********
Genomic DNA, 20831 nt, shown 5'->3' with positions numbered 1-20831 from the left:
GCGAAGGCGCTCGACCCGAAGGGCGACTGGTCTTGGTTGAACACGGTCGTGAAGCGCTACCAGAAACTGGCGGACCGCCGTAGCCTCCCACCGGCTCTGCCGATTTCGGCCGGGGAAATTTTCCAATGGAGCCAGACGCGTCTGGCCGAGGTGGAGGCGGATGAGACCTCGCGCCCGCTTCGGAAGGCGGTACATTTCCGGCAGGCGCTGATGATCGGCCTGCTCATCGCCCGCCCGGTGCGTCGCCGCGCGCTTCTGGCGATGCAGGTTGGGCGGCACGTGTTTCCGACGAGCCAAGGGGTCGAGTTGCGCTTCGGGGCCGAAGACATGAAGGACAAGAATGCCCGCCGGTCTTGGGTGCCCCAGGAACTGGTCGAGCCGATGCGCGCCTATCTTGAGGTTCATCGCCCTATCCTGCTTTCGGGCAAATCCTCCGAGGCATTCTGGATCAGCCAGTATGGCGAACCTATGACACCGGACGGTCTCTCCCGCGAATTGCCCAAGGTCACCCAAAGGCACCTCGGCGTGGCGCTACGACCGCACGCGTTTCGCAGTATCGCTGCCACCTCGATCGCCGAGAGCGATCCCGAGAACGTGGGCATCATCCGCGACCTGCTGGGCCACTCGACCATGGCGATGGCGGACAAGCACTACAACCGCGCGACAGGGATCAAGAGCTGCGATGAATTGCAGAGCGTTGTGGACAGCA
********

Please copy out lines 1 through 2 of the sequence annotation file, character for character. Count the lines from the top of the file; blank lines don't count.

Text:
Genomic DNA, 20831 nt, shown 5'->3' with positions numbered 1-20831 from the left:
GCGAAGGCGCTCGACCCGAAGGGCGACTGGTCTTGGTTGAACACGGTCGTGAAGCGCTACCAGAAACTGGCGGACCGCCGTAGCCTCCCACCGGCTCTGCCGATTTCGGCCGGGGAAATTTTCCAATGGAGCCAGACGCGTCTGGCCGAGGTGGAGGCGGATGAGACCTCGCGCCCGCTTCGGAAGGCGGTACATTTCCGGCAGGCGCTGATGATCGGCCTGCTCATCGCCCGCCCGGTGCGTCGCCGCGCGCTTCTGGCGATGCAGGTTGGGCGGCACGTGTTTCCGACGAGCCAAGGGGTCGAGTTGCGCTTCGGGGCCGAAGACATGAAGGACAAGAATGCCCGCCGGTCTTGGGTGCCCCAGGAACTGGTCGAGCCGATGCGCGCCTATCTTGAGGTTCATCGCCCTATCCTGCTTTCGGGCAAATCCTCCGAGGCATTCTGGATCAGCCAGTATGGCGAACCTATGACACCGGACGGTCTCTCCCGCGAATTGCCCAAGGTCACCCAAAGGCACCTCGGCGTGGCGCTACGACCGCACGCGTTTCGCAGTATCGCTGCCACCTCGATCGCCGAGAGCGATCCCGAGAACGTGGGCATCATCCGCGACCTGCTGGGCCACTCGACCATGGCGATGGCGGACAAGCACTACAACCGCGCGACAGGGATCAAGAGCTGCGATGAATTGCAGAGCGTTGTGGACAGCA